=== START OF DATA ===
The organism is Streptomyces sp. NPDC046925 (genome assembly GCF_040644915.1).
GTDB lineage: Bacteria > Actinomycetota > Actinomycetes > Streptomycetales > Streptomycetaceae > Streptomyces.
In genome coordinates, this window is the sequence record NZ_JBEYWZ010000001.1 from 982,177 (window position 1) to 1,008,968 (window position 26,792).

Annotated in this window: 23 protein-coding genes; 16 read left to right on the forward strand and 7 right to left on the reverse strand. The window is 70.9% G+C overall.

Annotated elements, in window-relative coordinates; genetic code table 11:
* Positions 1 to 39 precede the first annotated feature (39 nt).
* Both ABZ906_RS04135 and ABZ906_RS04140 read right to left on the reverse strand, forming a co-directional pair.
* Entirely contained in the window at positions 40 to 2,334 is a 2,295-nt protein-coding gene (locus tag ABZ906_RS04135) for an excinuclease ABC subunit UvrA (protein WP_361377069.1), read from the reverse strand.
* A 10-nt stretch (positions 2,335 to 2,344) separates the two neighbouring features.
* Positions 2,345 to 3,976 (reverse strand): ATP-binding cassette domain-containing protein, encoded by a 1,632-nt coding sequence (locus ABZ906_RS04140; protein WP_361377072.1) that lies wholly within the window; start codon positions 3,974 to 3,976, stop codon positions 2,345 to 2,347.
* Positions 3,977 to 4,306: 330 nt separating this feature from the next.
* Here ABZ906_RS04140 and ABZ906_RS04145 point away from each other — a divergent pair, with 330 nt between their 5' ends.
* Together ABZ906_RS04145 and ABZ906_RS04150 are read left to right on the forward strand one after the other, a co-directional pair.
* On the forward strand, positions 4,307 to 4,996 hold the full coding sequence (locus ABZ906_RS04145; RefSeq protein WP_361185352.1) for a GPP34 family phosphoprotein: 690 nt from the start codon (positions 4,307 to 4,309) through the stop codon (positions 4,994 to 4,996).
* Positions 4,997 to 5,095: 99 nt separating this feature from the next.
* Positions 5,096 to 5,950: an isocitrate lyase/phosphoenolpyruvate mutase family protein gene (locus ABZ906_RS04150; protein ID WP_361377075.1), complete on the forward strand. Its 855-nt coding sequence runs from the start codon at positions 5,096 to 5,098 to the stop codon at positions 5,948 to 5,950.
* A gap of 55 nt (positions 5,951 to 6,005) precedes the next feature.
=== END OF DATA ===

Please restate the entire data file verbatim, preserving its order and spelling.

The organism is Streptomyces sp. NPDC046925 (genome assembly GCF_040644915.1).
GTDB lineage: Bacteria > Actinomycetota > Actinomycetes > Streptomycetales > Streptomycetaceae > Streptomyces.
In genome coordinates, this window is the sequence record NZ_JBEYWZ010000001.1 from 982,177 (window position 1) to 1,008,968 (window position 26,792).

Annotated in this window: 23 protein-coding genes; 16 read left to right on the forward strand and 7 right to left on the reverse strand. The window is 70.9% G+C overall.

Annotated elements, in window-relative coordinates; genetic code table 11:
* Positions 1 to 39 precede the first annotated feature (39 nt).
* Both ABZ906_RS04135 and ABZ906_RS04140 read right to left on the reverse strand, forming a co-directional pair.
* Entirely contained in the window at positions 40 to 2,334 is a 2,295-nt protein-coding gene (locus tag ABZ906_RS04135) for an excinuclease ABC subunit UvrA (protein WP_361377069.1), read from the reverse strand.
* A 10-nt stretch (positions 2,335 to 2,344) separates the two neighbouring features.
* Positions 2,345 to 3,976 (reverse strand): ATP-binding cassette domain-containing protein, encoded by a 1,632-nt coding sequence (locus ABZ906_RS04140; protein WP_361377072.1) that lies wholly within the window; start codon positions 3,974 to 3,976, stop codon positions 2,345 to 2,347.
* Positions 3,977 to 4,306: 330 nt separating this feature from the next.
* Here ABZ906_RS04140 and ABZ906_RS04145 point away from each other — a divergent pair, with 330 nt between their 5' ends.
* Together ABZ906_RS04145 and ABZ906_RS04150 are read left to right on the forward strand one after the other, a co-directional pair.
* On the forward strand, positions 4,307 to 4,996 hold the full coding sequence (locus ABZ906_RS04145; RefSeq protein WP_361185352.1) for a GPP34 family phosphoprotein: 690 nt from the start codon (positions 4,307 to 4,309) through the stop codon (positions 4,994 to 4,996).
* Positions 4,997 to 5,095: 99 nt separating this feature from the next.
* Positions 5,096 to 5,950: an isocitrate lyase/phosphoenolpyruvate mutase family protein gene (locus ABZ906_RS04150; protein ID WP_361377075.1), complete on the forward strand. Its 855-nt coding sequence runs from the start codon at positions 5,096 to 5,098 to the stop codon at positions 5,948 to 5,950.
* A gap of 55 nt (positions 5,951 to 6,005) precedes the next feature.